NASA doing feasibility study of commercial human spaceflight in low-Earth orbit

NASA has selected 13 companies to study the future of commercial human spaceflight in low-Earth orbit, including long-range opportunities for the International Space Station.

The studies will assess the potential growth of a low-Earth orbit economy and how to best stimulate private demand for commercial human spaceflight, said NASA in a statement. The portfolio of selected studies will include specific industry concepts detailing business plans and viability for habitable platforms, whether using the space station or separate free-flying structures. The studies also will provide NASA with recommendations on the role of government and evolution of the space station in the process of transitioning U.S. human spaceflight activities in low-Earth orbit to non-governmental enterprises, says NASA.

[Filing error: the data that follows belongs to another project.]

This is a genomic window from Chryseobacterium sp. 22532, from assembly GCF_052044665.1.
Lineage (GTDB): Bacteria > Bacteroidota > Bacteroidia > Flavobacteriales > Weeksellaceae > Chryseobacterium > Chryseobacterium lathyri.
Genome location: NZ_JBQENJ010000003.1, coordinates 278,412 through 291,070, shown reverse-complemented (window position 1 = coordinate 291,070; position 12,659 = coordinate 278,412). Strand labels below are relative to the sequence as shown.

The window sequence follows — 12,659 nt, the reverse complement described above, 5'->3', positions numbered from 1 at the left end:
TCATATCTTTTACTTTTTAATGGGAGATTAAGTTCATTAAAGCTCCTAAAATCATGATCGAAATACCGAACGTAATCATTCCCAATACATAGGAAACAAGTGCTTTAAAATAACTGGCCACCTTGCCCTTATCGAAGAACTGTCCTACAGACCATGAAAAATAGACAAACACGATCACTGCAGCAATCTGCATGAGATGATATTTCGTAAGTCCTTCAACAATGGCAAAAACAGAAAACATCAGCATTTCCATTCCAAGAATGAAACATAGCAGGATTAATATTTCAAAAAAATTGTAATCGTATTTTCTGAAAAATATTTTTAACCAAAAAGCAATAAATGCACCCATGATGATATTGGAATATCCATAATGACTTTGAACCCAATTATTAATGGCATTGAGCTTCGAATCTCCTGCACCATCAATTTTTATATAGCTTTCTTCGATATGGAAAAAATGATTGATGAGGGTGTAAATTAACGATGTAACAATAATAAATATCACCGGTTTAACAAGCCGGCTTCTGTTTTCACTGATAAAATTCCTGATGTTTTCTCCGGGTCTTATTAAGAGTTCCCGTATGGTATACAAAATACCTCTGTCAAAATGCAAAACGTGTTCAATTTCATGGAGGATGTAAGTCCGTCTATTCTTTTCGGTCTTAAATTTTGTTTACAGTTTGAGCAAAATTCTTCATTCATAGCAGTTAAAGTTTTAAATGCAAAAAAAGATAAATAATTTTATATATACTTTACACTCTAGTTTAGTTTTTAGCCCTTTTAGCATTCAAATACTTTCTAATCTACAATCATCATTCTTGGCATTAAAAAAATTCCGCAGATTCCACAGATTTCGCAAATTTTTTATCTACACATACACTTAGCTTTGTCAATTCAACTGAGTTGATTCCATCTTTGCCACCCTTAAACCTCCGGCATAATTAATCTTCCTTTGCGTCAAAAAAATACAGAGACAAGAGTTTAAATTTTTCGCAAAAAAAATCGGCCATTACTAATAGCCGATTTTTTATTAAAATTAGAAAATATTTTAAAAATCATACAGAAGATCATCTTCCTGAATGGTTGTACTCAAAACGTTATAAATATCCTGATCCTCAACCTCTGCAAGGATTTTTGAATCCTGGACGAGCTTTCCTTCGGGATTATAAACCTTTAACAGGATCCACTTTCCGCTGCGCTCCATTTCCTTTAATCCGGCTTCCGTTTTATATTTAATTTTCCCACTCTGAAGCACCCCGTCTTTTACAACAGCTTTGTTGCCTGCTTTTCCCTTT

The selected companies are:

  • Axiom Space, of Houston
  • Bigelow Aerospace, of Las Vegas
  • Blue Origin, of Kent, Washington
  • The Boeing Company of Houston
  • Deloitte Consulting of Manhattan Beach, California
  • KBRWyle of Houston
  • Lockheed Martin of Littleton, Colorado
  • McKinsey & Company, of Washington, D.C.
  • NanoRacks, of Webster, Texas
  • Northrop Grumman of Dulles, Virginia
  • Sierra Nevada Company of Louisville, Colorado
  • Space Adventures, of Vienna, Virginia
  • Space Systems/Loral, of Palo Alto, California

The contracts and amounts are dependent on negotiations with the selectees, but NASA estimates the combined value of all awards will be approximately $11 million, with each contract not to exceed $1 million.

The final study reports will be delivered to NASA in December, the organization said in a statement.

[Image courtesy: NASA]

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